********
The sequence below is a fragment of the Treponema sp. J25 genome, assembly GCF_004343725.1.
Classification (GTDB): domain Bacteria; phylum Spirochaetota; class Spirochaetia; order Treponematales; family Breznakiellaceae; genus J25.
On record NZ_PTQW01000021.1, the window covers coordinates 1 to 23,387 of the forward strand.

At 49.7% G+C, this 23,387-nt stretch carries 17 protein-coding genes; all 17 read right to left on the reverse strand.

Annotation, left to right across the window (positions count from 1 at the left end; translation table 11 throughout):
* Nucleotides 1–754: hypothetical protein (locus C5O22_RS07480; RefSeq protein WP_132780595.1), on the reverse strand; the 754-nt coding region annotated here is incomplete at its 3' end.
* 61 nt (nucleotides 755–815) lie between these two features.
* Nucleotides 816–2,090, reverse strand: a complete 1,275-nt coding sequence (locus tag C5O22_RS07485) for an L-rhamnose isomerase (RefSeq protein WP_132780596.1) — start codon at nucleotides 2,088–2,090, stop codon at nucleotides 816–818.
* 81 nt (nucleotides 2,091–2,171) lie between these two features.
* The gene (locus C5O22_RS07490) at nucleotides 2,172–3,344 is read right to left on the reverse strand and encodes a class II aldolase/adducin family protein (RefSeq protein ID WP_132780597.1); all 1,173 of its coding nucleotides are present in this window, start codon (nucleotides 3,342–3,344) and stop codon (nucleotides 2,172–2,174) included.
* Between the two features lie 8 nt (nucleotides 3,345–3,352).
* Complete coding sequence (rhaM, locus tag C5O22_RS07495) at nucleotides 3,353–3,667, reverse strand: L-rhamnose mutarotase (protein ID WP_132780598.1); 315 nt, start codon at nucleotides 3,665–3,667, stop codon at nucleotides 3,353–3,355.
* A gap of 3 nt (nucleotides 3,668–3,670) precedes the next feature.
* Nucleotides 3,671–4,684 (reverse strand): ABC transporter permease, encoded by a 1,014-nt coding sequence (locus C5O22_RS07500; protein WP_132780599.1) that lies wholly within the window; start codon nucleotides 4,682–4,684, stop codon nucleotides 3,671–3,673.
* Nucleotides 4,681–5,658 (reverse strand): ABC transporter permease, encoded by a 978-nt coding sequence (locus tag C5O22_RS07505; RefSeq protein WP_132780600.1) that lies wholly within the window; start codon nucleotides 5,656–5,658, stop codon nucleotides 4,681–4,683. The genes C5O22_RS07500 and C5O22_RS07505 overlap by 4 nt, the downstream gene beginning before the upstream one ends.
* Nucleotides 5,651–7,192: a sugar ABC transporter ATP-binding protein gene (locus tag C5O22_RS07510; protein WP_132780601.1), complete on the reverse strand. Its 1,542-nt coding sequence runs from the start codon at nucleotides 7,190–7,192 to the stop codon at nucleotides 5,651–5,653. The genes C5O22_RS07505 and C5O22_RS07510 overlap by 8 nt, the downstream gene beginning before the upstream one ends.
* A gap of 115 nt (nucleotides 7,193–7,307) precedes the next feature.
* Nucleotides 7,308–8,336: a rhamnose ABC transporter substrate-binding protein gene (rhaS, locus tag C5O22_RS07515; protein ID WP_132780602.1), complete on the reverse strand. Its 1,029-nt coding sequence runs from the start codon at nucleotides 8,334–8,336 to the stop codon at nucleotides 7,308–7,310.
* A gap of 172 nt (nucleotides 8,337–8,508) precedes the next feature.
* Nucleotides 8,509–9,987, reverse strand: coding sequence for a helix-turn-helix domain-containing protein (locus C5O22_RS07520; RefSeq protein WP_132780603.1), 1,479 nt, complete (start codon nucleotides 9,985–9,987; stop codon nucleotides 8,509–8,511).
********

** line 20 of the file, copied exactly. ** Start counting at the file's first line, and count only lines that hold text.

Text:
* Nucleotides 8,509–9,987, reverse strand: coding sequence for a helix-turn-helix domain-containing protein (locus C5O22_RS07520; RefSeq protein WP_132780603.1), 1,479 nt, complete (start codon nucleotides 9,985–9,987; stop codon nucleotides 8,509–8,511).